I forgive you for refusing to let me hire someone to repair the fence and saying you would do it and not doing it for ten years. You were very present in my mind the day I was naked in the laundry room pulling some rag from the dryer to wear to my thankless job with the bullly boss and looked out the window to see three big guys in hoods and those stupid pants they wear down around their knees lounging on the lawn furniture shooting up and holding one of the cats by the tail.
I forgive you for asking me to prepare food for you to take to a party to which I was not invited taking place somewhere in the life you were making for yourself—the rather fully articulated life you were making for yourself as it turned out—apart from me. By the way, I was finally getting hip to what was going on–I spit in the casserole and undercooked the fucking ham, or at least that’s what I like to think I did now.
I forgive you for taking my grandmother’s silver to the Goodwill store, and I understand that it was just one of a variety of ways you were saying the same thing over and over to me without having to draw on your limited store of language.
I forgive you for observing with the same dreamy interest with which you might watch fish in a tank my struggles to lift or move or haul up steep stairs heavy household things like furniture–I understand that it would have been too much trouble to offer to help and that it might have set some sort of burdensome precedent.
I forgive you for thinking physical affection was entirely unnecessary after marriage, though apparently that was something I forgave you for early on, and I understand the difficulty of moving beyond a thirteen year old’s view of sex, which is something that I’m sure Tonga and Lulu and Asian Pearl and Backstreet Babycake understand too.
I forgive you taking as your due every floor and wall and ceiling I scrubbed or laundry I washed or shirt I ironed for you or tub I scoured or dinner I made or lunch I packed for you to take to work until you could afford for yourself more extravagant kinds of lunches enjoyed with kingly leisure and people who still had good backs and could afford superior cosmetics.
I forgive you for permanently damaging my Japanese knife by using it to saw off several inches of a Christmas tree. Here’s a tip for your new household: use the right tool for the job. Now that I think about it, that was the last time we ever had a Christmas tree. I’m not sure why it took so many years of ruined holidays for me to appreciate your talent for preventing things from happening that you didn’t want to happen by idly fucking them up.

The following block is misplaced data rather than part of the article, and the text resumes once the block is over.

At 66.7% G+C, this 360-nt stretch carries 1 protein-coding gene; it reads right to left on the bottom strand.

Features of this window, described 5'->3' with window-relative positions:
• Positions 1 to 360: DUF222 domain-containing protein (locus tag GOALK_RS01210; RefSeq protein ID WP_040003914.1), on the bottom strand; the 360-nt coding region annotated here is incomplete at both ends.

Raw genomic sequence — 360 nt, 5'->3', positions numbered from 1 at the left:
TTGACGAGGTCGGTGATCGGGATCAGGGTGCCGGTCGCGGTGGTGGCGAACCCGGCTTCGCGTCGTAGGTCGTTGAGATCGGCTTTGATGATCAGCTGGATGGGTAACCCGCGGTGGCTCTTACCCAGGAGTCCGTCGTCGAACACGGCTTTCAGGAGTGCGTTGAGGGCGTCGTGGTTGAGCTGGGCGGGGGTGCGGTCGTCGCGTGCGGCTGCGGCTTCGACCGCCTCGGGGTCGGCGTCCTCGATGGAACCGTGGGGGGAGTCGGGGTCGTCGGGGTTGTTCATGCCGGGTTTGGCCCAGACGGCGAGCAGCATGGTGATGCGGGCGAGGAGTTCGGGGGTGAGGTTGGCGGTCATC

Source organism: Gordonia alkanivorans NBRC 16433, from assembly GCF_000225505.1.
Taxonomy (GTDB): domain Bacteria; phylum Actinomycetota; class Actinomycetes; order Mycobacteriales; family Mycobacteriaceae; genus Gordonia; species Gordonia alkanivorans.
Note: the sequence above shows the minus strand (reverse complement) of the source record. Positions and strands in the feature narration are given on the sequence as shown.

I forgive you for not loving me. I don’t know why I loved you or why I wanted you to love me, but I did. I don’t know why I kept waiting for you to love me. I might as well have spent my time digging for iridium in the yard or signaling to aliens with a penlight and yes I know it was my own damn fault for staying with you for thirty damn years until I was entirely too tired and used up and old to have any hope that there might be some man somewhere in the world who might actually love me and be happy to have a life with me instead of the gnawed off tail of a life you left me with.
I forgive you for refusing to clear out when I told you to clear out after I discovered even more extensive romantic correspondence with Adorianna or Muffaletta or Hootie or Miss Pinky or whatever additional girlfriend experiences you were having at the time.
I forgive you for sitting up big and broad and enjoying yourself in the center of my rather less enjoyable life for as long as it took for you to make better arrangements for yourself.
For all these things and all the things like them, I forgive you and hope you have a happy life.
But for all the other things you did–for the really bad unspeakable shit you did–well, I haven’t managed to work my mind around to forgiving you for those things yet.
tornado image:NOAA photo library http://www.photolib.noaa.gov/700s/nssl0210.jpg